A Mathematical Approach to Conflict Resolution in the Arctic Region
The Arctic region is one of the most sensitive and vulnerable to climate change. The dramatic melting of Arctic ice has several negative consequences for the whole ecosystem as well as for a way of life of native people but it also creates new opportunities for the region. First, it opens up potential for exploitation of large deposits of natural resources such oil and gas. Second, it shrinks Arctic shipping routes which offer significant economic savings for many countries. These benefits has already attracted many countries, both Arctic and non-Arctic, thus resulting in potential conflict of interests. In our paper we present a mathematical approach to the problem of conflict resolution in the Arctic. First, we propose an approach how the level of interest in each part of the region should be evaluated with respect to main resources - oil, gas, fish and maritime routes. Second, we present several models of areas allocation to resolve the problem of conflict resolution. As a result, we applied several scenarios of areas allocation, evaluated their efficiency based on the total satisfaction level and identified conflict zones in the Arctic.
This chapter is a first attempt to study the development of different kind of field stations in the western sector of the Russian Arctic in theperiod from the First to Second International Polar Years (1882 - 1933). As more or less independent entities, marine biological and polar meteorological stations were on different sides of the process but were interconnected through the people involved and the filed research practices implemented.Three major concerns influenced the development of field studies in the Russian Arctic – navigation, demands for the efficient use of natural resources and the political–military strategy of keeping land and their surrounding seas under Soviet control. Stations gradually moved further north from the sub-Arctic to the Arctic islands.The scientific network in the Arctic was initially established through the confrontation between interrelated sites of knowledge – field stations and research vessels – before their merger and placement in the same centralized network, which subsequently became very efficient with the introduction of aviation. The stations were not just crucial places for knowledge production but also places for the transfer of scientific, primarily tacit, knowledge about observations and laboratory analysis. They also maintained a specific culture of field sciences. By the time of the Second IPY in the Soviet Arctic, a distinct shift could be seen from broad international cooperation to a centralized national network and from scientific, educational and local economic objectives to military, geopolitical and broader economic interests.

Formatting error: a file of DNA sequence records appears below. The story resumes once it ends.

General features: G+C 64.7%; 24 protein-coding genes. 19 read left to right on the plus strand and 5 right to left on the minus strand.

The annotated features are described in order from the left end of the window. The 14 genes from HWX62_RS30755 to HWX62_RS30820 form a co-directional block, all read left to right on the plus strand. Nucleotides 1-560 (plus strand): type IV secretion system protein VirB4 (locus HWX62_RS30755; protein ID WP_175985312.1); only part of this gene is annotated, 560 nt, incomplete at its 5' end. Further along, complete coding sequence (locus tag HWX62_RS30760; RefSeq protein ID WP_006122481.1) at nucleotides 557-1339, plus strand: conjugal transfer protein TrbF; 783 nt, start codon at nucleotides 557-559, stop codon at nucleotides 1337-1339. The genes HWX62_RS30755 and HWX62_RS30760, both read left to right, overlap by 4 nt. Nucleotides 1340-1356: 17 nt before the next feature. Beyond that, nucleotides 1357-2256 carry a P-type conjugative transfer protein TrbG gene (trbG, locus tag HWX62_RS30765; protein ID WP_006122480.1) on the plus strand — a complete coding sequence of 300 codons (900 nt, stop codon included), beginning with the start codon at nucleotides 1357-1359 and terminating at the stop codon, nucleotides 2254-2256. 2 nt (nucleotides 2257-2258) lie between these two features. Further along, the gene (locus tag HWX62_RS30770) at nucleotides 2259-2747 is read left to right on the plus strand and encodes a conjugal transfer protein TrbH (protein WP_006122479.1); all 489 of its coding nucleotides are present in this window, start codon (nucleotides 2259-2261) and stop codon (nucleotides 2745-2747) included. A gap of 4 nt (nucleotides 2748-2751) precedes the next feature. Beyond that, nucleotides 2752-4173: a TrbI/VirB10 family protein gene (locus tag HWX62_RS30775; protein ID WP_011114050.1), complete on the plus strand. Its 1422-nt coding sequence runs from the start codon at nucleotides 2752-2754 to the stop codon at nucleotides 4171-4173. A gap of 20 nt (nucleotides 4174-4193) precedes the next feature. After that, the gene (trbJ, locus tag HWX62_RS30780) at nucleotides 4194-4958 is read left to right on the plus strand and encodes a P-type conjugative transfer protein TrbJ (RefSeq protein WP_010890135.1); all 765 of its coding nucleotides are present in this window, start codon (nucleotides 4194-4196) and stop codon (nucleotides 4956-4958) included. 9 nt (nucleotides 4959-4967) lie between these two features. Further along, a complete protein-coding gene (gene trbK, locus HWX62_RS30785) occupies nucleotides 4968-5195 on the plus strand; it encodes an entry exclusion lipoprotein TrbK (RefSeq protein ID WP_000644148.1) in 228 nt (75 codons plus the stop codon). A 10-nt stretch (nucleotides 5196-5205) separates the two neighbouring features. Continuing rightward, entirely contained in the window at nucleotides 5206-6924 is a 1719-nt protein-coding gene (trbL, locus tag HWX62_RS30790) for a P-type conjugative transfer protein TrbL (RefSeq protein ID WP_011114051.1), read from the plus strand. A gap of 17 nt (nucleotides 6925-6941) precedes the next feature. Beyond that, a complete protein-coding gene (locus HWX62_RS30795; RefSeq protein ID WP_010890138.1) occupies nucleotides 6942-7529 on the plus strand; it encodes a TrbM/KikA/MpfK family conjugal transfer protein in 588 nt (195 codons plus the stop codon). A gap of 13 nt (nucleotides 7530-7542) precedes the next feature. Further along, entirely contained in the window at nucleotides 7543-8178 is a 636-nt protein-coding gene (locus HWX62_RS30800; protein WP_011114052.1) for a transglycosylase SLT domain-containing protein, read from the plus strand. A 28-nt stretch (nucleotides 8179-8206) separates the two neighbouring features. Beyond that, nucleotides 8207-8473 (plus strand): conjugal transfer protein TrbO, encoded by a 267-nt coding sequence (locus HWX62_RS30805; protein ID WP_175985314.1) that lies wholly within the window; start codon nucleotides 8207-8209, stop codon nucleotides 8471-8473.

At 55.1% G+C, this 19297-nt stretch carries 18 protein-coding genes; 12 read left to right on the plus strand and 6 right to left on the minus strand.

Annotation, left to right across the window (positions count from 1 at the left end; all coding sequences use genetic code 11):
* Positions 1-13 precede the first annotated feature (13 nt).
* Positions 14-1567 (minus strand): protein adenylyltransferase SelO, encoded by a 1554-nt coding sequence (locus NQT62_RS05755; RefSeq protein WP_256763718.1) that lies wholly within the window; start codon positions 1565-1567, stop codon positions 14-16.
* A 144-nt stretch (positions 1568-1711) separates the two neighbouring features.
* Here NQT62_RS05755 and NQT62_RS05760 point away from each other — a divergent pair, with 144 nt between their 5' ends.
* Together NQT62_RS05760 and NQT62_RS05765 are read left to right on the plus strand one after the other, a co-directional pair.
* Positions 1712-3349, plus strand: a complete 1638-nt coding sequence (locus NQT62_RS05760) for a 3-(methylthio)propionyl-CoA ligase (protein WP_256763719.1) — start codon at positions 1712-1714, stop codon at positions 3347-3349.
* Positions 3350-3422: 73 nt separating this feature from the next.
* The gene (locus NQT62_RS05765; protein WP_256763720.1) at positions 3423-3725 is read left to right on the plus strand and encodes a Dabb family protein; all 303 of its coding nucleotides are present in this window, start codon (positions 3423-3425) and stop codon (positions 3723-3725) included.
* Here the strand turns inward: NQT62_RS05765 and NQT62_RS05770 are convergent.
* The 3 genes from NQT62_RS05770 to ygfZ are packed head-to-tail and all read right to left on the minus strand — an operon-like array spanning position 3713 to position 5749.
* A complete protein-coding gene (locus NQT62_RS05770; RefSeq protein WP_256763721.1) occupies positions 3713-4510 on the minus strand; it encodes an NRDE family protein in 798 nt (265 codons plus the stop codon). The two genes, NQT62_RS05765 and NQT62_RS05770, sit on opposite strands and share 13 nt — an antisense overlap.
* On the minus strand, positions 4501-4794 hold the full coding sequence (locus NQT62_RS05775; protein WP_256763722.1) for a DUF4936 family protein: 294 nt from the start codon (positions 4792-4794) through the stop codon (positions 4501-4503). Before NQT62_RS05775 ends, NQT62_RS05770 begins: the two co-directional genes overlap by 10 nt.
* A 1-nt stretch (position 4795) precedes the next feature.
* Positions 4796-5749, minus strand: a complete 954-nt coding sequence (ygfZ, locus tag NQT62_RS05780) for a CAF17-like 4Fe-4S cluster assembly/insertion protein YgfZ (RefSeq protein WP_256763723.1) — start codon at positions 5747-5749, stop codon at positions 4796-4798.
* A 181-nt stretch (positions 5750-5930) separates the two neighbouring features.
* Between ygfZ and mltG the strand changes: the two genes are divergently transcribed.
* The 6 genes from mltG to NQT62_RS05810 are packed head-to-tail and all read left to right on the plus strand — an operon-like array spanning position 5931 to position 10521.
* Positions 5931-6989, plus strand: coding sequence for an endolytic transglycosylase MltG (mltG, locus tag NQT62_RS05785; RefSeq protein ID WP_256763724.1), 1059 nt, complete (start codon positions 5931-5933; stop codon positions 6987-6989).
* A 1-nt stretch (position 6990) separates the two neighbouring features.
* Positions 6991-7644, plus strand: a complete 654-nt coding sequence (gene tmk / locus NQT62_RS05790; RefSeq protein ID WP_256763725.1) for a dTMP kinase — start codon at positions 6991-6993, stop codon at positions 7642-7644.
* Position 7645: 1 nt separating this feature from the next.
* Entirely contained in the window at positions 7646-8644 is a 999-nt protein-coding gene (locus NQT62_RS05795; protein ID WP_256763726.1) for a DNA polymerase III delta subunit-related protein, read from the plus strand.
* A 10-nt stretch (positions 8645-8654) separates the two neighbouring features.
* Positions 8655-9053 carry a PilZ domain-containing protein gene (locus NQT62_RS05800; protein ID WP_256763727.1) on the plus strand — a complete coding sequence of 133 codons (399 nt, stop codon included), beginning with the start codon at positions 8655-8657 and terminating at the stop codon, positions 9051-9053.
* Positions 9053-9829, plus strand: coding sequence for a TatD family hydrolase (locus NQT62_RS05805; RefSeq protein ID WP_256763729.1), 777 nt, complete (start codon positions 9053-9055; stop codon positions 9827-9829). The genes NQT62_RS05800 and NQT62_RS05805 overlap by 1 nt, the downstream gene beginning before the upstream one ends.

The article analyzes the historical background of the emergence and development of the Customs Union of Russia, Belarus and Kazakhstan on the example of the Council for Mutual Economic Assistance, the German Customs Union and the Southern African Customs Union.
The first volume involves the Russian Federation as a common denominator with either Norway (oldest multilateral region in the Arctic) or the United States (sharing with Russia the longest maritime boundary in the world) to interpret changes with connected biophysical and socio-economic systems that underscore decisions across a “continuum of urgencies” from security to sustainability time scales. The second and third volumes will emerge from presentations during the annual Arctic Frontiers Conferences in Tromsø, Norway, starting in January 2020. Volume 2 will consider circumstances associated with areas beyond sovereign jurisdictions from Arctic and non-Arctic perspectives, recognizing the international community has unambiguous rights and responsibilities in the Arctic High Seas under the law of the sea. Volume 3 is intended to synthesize insights on a pan-Arctic scale, analogous to the world ocean across all sea zones, involving decisions to achieve ongoing progress with sustainability, coupling governance mechanisms and built infrastructure. Throughout this book series, which we expect to expand beyond the Arctic, science diplomacy will be applied as an international, interdisciplinary, and inclusive (holistic) process, facilitating informed decisionmaking to balance national interests and common interests for the benefit of all on Earth across generations. With holistic integration, this book series will reveal skills, methods, and theory of informed decisionmaking that will continue to evolve, contributing to balance, resilience, and stability that underlie progress with sustainability across our home planet.